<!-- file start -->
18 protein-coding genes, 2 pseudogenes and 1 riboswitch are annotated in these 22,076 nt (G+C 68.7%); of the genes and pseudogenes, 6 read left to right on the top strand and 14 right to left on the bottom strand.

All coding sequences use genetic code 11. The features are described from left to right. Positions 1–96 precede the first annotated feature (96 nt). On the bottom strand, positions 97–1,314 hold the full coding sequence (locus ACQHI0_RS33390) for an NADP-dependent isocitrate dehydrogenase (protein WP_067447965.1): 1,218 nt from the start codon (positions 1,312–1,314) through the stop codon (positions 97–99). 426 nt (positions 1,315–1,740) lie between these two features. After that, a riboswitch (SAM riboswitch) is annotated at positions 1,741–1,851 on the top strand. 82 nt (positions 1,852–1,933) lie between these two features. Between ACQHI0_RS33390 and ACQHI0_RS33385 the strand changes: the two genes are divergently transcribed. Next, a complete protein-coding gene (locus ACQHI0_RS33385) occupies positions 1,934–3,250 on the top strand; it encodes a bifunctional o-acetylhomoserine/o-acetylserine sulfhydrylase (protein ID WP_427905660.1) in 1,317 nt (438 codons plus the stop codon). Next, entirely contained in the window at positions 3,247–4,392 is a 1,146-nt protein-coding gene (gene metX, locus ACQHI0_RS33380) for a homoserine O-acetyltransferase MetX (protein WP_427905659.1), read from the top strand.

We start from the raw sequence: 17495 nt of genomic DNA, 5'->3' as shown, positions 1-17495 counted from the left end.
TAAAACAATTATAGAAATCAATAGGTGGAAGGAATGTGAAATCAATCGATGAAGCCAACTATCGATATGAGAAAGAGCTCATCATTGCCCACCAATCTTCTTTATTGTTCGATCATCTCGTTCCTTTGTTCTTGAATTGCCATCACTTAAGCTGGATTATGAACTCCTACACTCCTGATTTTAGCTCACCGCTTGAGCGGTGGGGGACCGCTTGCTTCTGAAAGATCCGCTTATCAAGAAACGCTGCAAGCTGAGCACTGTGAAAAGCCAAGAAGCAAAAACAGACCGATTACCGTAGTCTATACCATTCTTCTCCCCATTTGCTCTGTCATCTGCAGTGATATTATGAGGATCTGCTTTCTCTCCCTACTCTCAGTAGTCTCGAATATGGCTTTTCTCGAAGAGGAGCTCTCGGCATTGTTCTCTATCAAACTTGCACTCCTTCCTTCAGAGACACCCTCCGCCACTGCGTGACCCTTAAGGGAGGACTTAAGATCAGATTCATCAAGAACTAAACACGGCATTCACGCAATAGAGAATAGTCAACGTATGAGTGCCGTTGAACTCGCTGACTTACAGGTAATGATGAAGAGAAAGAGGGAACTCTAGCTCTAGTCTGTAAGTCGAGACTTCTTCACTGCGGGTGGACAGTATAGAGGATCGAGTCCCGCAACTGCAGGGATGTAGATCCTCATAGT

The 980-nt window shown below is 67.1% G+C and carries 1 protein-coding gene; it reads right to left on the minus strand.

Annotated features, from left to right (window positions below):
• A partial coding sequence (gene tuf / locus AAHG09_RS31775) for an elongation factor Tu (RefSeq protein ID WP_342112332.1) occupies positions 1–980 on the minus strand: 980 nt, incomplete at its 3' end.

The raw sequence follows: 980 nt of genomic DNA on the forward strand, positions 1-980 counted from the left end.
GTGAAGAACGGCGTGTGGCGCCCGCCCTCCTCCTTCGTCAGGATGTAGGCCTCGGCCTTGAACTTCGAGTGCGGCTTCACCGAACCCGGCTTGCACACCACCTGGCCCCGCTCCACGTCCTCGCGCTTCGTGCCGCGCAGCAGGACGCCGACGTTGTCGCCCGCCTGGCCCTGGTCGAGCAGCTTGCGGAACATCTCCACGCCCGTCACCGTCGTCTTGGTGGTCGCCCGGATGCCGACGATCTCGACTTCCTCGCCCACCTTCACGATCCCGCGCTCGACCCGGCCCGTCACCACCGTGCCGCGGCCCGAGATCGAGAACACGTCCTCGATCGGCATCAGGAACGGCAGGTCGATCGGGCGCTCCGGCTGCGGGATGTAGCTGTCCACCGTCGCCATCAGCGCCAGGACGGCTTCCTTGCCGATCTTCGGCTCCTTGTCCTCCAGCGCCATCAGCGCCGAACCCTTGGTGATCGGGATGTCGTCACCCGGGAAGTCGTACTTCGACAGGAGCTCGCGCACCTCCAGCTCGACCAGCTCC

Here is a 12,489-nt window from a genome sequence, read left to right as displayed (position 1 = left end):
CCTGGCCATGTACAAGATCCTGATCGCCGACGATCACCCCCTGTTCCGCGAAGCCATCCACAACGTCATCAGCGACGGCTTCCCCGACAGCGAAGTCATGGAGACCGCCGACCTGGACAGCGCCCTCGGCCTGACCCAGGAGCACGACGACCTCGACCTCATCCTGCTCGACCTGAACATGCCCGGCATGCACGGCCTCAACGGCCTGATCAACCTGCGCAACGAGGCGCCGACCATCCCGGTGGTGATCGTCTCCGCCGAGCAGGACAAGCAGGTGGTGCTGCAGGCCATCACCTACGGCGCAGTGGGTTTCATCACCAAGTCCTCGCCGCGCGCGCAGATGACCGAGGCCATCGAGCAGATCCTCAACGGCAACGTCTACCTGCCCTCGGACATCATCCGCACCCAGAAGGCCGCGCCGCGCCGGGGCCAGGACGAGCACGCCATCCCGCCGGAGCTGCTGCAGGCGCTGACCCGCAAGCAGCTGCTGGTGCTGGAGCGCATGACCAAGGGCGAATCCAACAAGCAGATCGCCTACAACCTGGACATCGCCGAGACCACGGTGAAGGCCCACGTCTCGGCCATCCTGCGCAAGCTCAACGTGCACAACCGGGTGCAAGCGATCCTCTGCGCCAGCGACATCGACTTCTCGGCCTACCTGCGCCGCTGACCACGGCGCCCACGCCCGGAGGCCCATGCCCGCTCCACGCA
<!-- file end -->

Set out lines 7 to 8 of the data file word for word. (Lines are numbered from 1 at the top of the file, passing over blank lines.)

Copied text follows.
• A partial coding sequence (gene tuf / locus AAHG09_RS31775) for an elongation factor Tu (RefSeq protein ID WP_342112332.1) occupies positions 1–980 on the minus strand: 980 nt, incomplete at its 3' end.

The raw sequence follows: 980 nt of genomic DNA on the forward strand, positions 1-980 counted from the left end.